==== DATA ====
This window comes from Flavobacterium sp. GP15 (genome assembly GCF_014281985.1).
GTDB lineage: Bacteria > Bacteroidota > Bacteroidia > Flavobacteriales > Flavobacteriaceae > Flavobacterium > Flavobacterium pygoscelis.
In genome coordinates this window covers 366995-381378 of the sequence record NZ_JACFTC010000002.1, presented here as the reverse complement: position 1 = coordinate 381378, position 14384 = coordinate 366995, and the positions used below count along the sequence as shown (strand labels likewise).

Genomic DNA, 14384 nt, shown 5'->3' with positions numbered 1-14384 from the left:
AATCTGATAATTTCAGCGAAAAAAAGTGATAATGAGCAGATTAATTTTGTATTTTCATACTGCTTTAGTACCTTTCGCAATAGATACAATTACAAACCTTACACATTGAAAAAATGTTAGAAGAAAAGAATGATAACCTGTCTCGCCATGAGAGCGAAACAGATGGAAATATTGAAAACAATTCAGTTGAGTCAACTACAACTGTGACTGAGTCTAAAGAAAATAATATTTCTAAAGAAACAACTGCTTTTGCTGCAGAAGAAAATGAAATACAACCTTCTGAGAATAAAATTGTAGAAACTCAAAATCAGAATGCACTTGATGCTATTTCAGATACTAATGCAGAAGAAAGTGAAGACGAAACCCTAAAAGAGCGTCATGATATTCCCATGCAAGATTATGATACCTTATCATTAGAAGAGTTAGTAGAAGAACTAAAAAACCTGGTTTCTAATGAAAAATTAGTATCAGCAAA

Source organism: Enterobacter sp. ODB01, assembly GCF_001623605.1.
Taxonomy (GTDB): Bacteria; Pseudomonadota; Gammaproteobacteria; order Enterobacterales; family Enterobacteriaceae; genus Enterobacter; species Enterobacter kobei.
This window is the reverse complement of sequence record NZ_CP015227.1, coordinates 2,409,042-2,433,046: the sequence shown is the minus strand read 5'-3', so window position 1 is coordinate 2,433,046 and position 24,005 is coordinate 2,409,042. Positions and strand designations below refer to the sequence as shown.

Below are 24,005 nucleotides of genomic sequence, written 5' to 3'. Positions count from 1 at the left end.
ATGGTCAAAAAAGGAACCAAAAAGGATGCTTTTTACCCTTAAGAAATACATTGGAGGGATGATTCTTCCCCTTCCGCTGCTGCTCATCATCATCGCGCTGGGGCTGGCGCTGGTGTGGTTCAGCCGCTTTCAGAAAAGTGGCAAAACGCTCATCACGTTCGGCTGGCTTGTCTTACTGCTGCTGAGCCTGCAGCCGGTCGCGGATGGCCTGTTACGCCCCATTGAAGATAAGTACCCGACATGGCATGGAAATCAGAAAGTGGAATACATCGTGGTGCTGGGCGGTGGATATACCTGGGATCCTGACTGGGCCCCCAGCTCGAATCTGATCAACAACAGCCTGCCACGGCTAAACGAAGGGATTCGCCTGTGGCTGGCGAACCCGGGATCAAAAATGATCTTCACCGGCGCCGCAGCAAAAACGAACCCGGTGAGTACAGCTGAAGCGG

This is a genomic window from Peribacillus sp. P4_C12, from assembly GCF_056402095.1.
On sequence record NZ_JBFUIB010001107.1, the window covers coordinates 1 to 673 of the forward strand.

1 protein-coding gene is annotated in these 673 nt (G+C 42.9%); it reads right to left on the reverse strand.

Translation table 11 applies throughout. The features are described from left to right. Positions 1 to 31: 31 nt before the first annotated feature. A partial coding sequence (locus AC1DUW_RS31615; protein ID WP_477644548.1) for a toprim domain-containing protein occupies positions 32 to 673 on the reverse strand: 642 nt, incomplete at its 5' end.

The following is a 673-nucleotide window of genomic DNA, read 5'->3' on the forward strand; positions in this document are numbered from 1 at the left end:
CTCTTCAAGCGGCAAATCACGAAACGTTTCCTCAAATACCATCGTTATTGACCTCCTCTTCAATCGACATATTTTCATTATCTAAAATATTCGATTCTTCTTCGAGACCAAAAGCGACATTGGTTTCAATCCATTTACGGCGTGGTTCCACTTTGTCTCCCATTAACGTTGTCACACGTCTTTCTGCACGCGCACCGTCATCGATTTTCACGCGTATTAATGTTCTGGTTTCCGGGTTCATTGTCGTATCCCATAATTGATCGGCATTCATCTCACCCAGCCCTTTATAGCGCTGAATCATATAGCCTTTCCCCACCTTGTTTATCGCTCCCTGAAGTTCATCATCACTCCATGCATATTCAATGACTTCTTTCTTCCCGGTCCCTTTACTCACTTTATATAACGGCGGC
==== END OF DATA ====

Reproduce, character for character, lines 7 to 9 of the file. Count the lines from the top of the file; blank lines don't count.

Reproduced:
Taxonomy (GTDB): Bacteria; Pseudomonadota; Gammaproteobacteria; order Enterobacterales; family Enterobacteriaceae; genus Enterobacter; species Enterobacter kobei.
This window is the reverse complement of sequence record NZ_CP015227.1, coordinates 2,409,042-2,433,046: the sequence shown is the minus strand read 5'-3', so window position 1 is coordinate 2,433,046 and position 24,005 is coordinate 2,409,042. Positions and strand designations below refer to the sequence as shown.

Below are 24,005 nucleotides of genomic sequence, written 5' to 3'. Positions count from 1 at the left end.